Classic Yellow Cake with Chocolate Buttercream

Last night I posted on my Instagram stories one of my favorite cakes to make. Many of you wanted the recipe so I thought it would be easier to share here because there are quite a few steps between the cake and the chocolate buttercream.

I have been working my way through The Art Of French Baking cookbook, trying to learn the proper techniques to amp up my baking game. I LOVE this book because of the wide array of recipes and the notes on how to perfect your desserts. Everything from the proper oven temperature to syrups and sauces – this is sort of my holy grail when it comes to baking. I will say some of the recipes are quite complex and my kitchen often looks like something exploded. I spend more time prepping and cleaning up and often my desserts fall short of what I was hoping for, but the process and determination to get better has been oddly fun… or maybe it’s just because I cant go anywhere else!

The chocolate buttercream is from this book, but I don’t love the actual cake recipe they have. I have been using a variation of this one for years. I feel like Mel has perfected the recipe for soft delicious cake. I just add a teaspoon of fresh orange zest, a small dash of cinnamon and a small squeeze of fresh orange juice. You can completely omit those, I just love the subtle citrus hint with a buttery chocolate frosting.

Featured Piece: The Art Of French Baking

Chocolate Buttercream

*This is a very technical recipe so I have found it is best to follow step by step and not improvise at all or your buttercream can come out runny.

{taken directly from The Art of French Baking}

STEPS FOR MAKING SUGAR SYRUP (read recipe below before making this)

  • The saucepan must be absolutely clean without any trace of grease.
  • The sugar and water should be stirred with a wooden spoon until the sugar dissolves
  • The syrup should not be allowed to boil until the sugar dissolves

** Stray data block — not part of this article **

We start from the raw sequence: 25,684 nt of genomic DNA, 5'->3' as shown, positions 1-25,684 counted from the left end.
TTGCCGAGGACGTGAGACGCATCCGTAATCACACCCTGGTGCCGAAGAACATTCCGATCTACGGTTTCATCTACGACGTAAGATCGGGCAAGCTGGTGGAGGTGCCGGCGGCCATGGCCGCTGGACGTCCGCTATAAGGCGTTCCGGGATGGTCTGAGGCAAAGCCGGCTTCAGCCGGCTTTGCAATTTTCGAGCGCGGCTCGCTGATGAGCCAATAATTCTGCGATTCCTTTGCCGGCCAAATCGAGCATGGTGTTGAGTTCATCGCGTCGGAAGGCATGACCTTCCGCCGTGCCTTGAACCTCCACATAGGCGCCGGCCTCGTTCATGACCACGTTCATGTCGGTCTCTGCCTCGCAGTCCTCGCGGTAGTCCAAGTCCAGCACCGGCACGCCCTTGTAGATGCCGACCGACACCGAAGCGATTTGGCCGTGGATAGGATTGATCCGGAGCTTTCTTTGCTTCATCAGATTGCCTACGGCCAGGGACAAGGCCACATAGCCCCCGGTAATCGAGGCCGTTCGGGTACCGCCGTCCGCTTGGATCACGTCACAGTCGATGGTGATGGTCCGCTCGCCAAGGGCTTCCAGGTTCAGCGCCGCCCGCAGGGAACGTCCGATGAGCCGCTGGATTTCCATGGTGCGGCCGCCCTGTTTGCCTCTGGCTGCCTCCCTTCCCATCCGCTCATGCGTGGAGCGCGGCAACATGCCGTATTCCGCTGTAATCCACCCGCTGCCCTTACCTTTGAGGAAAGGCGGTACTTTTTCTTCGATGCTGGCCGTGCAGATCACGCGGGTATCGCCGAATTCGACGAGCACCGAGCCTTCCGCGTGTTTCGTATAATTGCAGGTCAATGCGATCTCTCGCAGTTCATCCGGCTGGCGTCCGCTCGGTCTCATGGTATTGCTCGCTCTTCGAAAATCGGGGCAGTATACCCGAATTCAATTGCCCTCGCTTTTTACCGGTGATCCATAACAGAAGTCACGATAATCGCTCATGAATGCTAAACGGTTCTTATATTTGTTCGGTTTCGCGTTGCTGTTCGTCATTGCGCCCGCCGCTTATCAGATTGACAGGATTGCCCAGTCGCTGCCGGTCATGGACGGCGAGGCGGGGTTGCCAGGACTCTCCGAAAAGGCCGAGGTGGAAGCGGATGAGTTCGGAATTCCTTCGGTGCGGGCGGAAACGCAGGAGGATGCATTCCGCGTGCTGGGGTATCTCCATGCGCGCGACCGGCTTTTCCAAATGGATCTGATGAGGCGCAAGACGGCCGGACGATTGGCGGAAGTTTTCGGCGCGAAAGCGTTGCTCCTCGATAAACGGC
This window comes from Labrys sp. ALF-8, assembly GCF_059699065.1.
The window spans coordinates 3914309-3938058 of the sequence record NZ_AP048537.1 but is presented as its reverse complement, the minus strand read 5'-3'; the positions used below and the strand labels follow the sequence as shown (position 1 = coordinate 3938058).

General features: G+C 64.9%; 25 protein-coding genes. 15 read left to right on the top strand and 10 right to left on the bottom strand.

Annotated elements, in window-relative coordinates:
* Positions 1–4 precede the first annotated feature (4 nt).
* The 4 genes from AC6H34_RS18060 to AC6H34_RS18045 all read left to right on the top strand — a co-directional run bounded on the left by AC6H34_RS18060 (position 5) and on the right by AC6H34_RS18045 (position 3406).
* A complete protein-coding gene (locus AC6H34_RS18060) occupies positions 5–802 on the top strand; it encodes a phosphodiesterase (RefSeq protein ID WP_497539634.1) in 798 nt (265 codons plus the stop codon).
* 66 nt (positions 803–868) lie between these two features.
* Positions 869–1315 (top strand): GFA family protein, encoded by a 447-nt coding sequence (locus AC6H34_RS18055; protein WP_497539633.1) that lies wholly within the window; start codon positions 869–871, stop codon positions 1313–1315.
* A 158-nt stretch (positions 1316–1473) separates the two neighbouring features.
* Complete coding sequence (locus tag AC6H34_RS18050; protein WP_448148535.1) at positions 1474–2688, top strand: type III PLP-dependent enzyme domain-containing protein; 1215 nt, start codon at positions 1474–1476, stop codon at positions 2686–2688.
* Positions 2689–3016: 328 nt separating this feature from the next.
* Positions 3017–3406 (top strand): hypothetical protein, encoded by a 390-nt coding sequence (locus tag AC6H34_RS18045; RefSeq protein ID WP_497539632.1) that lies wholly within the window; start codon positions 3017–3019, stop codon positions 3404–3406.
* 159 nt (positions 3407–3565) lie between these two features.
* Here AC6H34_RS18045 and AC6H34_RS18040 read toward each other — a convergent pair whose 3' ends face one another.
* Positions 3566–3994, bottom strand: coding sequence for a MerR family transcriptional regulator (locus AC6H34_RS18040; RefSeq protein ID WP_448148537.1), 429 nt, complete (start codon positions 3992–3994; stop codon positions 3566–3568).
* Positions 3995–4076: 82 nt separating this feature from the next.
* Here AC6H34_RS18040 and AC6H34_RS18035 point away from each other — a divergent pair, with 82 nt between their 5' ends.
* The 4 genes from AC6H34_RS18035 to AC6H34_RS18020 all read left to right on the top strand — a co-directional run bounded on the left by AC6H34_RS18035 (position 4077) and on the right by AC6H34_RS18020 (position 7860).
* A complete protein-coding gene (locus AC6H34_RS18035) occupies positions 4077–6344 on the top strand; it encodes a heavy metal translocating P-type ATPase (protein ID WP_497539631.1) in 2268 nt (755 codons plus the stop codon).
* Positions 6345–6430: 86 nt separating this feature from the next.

• Once the syrup boils it should not be stirred because this could cause crystals to form, making the finished syrup lumpy and unusable.
  • To cook the syrup evenly you can gently swirl the saucepan occasionally
  • Any foam that rises to the top of the sugar syrup should be carefully skimmed off using a metal spoon
  • For this recipe you want to boil the syrup until it reaches small or soft – ball stage. This is (239 – 245.5 F) if you have a candy thermometer OR you can tell it’s done by dipping a metal spoon into the syrup and blowing on the surface to see if bubbles break loose and blow away.


2/3 cup superfine sugar
1/2 cup of water
3 egg whites
1/3 cup unsweetened cocoa powder (I had sweetened so I used that)
9 tablespoons unsalted butter, softened


Place the sugar in a small saucepan and add 1/2 cup water, and heat gently to dissolve the sugar. Raise the heat and boil until the syrup has reached the small or soft – ball stage. This is the crucial step, see directions above.

With a handheld or stand mixer, whisk the egg whites until they from stiff peaks and continue whisking as you add the finished sugar syrup in a thin stream. The syrup should not touch the blades of the whisk, so that it produces and evenly blended mixture. Continue whisking as you add the cocoa powder and finally the butter, adding this a little at a time. Once the butter has been incorporated, stop whisking so that the buttercream does not lose volume. Use as soon as possible to decorate cake.

  1. Nancy says:

    Superfine sugar is aka Bakers’ Sugar, granulated sugar is just regular sugar.

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